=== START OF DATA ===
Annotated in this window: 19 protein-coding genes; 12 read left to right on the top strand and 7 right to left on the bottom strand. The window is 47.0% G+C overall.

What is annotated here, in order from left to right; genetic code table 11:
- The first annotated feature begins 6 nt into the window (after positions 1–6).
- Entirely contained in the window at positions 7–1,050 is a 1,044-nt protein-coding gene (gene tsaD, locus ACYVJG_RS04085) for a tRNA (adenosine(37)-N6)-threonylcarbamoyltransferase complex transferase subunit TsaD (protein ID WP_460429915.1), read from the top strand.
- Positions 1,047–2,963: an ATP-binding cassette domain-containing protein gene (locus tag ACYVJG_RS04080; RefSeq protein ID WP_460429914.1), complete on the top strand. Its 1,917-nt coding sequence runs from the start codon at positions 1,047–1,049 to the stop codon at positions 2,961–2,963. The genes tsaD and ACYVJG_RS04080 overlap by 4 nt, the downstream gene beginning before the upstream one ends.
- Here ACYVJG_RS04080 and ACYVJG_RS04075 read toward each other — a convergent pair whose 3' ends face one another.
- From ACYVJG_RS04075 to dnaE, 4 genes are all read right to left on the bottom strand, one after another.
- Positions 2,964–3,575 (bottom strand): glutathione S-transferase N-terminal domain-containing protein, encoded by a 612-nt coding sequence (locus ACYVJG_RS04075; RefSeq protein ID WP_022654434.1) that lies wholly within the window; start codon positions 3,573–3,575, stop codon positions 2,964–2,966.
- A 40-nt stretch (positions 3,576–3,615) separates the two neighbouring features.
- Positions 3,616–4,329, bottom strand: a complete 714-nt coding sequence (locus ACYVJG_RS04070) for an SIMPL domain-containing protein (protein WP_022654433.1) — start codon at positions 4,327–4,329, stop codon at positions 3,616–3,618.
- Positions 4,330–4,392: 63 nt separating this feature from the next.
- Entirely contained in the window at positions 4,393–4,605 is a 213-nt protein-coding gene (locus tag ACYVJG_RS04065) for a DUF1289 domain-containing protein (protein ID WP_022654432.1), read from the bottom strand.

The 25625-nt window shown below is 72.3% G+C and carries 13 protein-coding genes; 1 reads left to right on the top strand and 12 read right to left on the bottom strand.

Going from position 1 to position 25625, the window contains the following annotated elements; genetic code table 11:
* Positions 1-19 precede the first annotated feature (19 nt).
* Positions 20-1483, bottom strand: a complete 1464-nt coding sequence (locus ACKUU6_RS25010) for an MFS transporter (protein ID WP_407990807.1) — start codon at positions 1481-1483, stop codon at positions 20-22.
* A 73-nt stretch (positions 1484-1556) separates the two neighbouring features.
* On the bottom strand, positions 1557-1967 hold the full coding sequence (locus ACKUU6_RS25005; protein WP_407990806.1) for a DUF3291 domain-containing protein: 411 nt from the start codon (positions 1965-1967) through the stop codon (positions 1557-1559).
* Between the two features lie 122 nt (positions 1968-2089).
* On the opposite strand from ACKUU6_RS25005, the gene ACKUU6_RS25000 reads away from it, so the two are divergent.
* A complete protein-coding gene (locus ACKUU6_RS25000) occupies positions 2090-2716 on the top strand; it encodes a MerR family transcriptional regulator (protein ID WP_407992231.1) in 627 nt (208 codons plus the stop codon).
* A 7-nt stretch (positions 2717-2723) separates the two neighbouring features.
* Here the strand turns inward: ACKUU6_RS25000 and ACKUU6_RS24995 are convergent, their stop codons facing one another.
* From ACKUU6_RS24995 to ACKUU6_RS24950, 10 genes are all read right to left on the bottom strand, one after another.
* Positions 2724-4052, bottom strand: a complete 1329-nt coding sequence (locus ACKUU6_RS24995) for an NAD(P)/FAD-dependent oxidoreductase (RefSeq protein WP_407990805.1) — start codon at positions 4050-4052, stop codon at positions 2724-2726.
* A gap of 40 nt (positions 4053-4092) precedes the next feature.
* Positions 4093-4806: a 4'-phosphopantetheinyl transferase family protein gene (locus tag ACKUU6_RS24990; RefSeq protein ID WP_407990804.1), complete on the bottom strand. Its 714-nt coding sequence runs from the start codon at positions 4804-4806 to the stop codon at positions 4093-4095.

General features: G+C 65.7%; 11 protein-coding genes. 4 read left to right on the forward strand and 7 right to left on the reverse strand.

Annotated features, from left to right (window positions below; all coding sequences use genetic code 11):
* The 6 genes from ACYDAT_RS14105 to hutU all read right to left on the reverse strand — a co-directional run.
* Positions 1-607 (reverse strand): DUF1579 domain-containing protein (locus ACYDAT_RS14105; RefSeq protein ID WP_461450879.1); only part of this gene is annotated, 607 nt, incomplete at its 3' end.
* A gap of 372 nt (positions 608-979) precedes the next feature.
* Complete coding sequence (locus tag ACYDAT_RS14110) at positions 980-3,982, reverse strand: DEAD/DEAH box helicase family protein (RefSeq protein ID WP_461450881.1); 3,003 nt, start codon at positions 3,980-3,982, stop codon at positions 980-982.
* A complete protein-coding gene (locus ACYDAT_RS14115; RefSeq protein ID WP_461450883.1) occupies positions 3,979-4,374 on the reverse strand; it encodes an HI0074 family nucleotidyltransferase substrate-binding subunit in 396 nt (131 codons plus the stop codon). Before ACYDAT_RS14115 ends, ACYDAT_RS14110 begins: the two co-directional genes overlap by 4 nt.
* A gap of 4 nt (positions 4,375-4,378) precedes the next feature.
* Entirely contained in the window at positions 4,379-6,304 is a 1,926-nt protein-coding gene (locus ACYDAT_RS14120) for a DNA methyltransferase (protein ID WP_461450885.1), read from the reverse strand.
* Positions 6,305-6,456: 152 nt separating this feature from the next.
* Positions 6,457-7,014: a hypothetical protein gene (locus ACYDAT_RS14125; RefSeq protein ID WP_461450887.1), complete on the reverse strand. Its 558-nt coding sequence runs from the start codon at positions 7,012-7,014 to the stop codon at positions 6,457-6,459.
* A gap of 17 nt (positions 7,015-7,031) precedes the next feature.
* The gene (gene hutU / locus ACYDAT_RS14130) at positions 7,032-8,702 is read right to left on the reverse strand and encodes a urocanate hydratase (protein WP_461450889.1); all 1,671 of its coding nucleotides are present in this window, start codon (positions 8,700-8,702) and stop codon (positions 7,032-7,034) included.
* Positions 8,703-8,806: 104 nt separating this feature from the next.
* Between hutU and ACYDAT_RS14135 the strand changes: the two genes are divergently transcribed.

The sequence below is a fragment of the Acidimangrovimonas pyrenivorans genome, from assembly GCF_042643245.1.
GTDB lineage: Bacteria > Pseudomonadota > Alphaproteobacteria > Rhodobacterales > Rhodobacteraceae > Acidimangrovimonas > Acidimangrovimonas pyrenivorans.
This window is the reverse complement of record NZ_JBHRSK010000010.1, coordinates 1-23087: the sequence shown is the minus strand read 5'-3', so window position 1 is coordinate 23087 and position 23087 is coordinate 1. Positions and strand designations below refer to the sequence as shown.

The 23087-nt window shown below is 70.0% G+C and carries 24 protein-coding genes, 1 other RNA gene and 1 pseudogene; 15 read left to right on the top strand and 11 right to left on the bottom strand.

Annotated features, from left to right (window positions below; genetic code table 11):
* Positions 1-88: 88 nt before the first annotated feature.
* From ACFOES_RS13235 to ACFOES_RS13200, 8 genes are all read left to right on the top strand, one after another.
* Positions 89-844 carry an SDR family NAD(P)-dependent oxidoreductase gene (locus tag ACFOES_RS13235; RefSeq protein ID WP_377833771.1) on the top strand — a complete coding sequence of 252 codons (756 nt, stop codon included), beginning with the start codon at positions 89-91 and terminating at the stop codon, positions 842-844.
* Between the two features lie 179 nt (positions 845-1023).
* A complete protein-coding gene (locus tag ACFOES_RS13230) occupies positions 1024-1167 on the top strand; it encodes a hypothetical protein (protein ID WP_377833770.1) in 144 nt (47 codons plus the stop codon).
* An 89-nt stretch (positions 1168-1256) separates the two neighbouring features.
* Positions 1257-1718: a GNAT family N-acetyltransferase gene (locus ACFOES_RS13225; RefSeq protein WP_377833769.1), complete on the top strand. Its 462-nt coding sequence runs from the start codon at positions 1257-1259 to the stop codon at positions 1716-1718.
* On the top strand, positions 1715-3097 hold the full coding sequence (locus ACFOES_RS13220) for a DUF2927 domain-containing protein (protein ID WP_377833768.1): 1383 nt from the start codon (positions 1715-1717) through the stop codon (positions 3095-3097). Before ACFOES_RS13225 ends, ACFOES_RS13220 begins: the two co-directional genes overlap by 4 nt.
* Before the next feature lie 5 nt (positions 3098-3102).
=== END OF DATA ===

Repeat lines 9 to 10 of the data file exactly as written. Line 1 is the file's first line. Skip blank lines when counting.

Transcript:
- A 40-nt stretch (positions 3,576–3,615) separates the two neighbouring features.
- Positions 3,616–4,329, bottom strand: a complete 714-nt coding sequence (locus ACYVJG_RS04070) for an SIMPL domain-containing protein (protein WP_022654433.1) — start codon at positions 4,327–4,329, stop codon at positions 3,616–3,618.